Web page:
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New Course Module Live: M43 Trauma Informed Care

Many individuals who seek treatment in behavioural health settings have histories of trauma, but they often don’t recognise the significant effects of trauma in their lives; either they don’t draw connections between their trauma histories and their presenting problems, or they avoid the topic altogether. Likewise, treatment providers may not ask questions that elicit a client’s history of trauma, may feel unprepared to address trauma-related issues proactively, or may struggle to address traumatic stress effectively within the constraints of their treatment program, the program’s clinical orientation, or their agency’s directives.

By recognising that traumatic experiences and their sequelae tie closely into behavioural health problems, front-line professionals and community-based programs can begin to build a trauma-informed environment across the continuum of care. Key steps include meeting client needs in a safe, collaborative, and compassionate manner; preventing treatment practices that retraumatize people with histories of trauma who are seeking help or receiving services; building on the strengths and resilience of clients in the context of their environments and communities; and endorsing trauma-informed principles in agencies through support, consultation, and supervision of staff.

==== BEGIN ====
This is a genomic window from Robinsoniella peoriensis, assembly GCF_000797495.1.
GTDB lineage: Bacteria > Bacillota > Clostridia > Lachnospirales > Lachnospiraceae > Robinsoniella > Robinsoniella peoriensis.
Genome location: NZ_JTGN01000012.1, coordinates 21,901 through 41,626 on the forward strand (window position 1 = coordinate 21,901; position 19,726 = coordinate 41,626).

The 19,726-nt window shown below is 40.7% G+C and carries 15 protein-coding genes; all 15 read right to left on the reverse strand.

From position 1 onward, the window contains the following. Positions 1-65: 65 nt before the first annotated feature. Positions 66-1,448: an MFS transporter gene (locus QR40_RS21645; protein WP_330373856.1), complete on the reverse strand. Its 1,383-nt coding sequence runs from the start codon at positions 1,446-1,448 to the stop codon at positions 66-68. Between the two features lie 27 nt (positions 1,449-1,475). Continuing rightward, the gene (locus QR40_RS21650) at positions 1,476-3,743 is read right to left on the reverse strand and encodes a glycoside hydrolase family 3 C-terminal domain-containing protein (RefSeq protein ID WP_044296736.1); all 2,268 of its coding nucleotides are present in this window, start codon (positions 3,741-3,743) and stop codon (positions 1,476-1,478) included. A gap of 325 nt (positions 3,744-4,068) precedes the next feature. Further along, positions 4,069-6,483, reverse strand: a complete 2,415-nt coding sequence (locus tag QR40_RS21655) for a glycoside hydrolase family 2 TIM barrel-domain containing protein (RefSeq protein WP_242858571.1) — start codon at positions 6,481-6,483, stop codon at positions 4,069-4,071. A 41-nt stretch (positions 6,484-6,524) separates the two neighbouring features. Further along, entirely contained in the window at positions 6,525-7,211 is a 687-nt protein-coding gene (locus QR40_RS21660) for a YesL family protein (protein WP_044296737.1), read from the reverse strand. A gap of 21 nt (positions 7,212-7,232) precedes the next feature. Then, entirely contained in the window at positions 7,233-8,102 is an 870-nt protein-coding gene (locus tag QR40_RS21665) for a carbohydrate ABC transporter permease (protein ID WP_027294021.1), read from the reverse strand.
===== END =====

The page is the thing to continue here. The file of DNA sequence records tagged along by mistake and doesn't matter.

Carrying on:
Many individuals experience trauma during their lifetimes. Although many people exposed to trauma demonstrate few or no lingering symptoms, those individuals who have experienced repeated, chronic, or multiple traumas are more likely to exhibit pronounced symptoms and consequences, including substance abuse, mental illness, and health problems. Subsequently, trauma can significantly affect how an individual engages in major life areas as well as treatment.

This course provides evidence-based and best practice information for behavioural health service providers and administrators who want to work more effectively with people who have been exposed to acute and chronic traumas and/or are at risk of developing traumatic stress reactions. Using key trauma-informed principles, this manual addresses trauma-related prevention, intervention, and treatment issues and strategies in behavioural health services. The content is adaptable across behavioural health settings that service individuals, families, and communities—placing emphasis on the importance of coordinating as well as integrating services.


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